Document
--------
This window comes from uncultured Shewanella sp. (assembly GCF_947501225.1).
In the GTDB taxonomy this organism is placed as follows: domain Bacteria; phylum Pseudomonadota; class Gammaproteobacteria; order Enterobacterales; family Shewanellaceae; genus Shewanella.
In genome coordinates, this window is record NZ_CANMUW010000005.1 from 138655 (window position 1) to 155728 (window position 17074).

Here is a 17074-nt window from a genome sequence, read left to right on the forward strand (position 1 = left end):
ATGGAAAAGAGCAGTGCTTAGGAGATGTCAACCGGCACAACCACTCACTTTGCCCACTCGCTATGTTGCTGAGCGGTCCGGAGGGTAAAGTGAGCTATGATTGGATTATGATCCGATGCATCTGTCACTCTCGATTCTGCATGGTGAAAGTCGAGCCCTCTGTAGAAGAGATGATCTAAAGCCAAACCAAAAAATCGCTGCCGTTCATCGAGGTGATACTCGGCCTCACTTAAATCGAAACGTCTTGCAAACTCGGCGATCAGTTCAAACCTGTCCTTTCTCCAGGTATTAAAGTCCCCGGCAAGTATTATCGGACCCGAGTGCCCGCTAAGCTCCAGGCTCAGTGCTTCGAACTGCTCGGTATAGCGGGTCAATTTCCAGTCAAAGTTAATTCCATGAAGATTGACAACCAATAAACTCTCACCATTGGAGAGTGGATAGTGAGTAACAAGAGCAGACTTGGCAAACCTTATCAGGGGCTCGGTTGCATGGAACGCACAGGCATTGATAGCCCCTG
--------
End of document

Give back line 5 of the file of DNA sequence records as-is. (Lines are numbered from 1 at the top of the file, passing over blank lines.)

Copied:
ATGGAAAAGAGCAGTGCTTAGGAGATGTCAACCGGCACAACCACTCACTTTGCCCACTCGCTATGTTGCTGAGCGGTCCGGAGGGTAAAGTGAGCTATGATTGGATTATGATCCGATGCATCTGTCACTCTCGATTCTGCATGGTGAAAGTCGAGCCCTCTGTAGAAGAGATGATCTAAAGCCAAACCAAAAAATCGCTGCCGTTCATCGAGGTGATACTCGGCCTCACTTAAATCGAAACGTCTTGCAAACTCGGCGATCAGTTCAAACCTGTCCTTTCTCCAGGTATTAAAGTCCCCGGCAAGTATTATCGGACCCGAGTGCCCGCTAAGCTCCAGGCTCAGTGCTTCGAACTGCTCGGTATAGCGGGTCAATTTCCAGTCAAAGTTAATTCCATGAAGATTGACAACCAATAAACTCTCACCATTGGAGAGTGGATAGTGAGTAACAAGAGCAGACTTGGCAAACCTTATCAGGGGCTCGGTTGCATGGAACGCACAGGCATTGATAGCCCCTG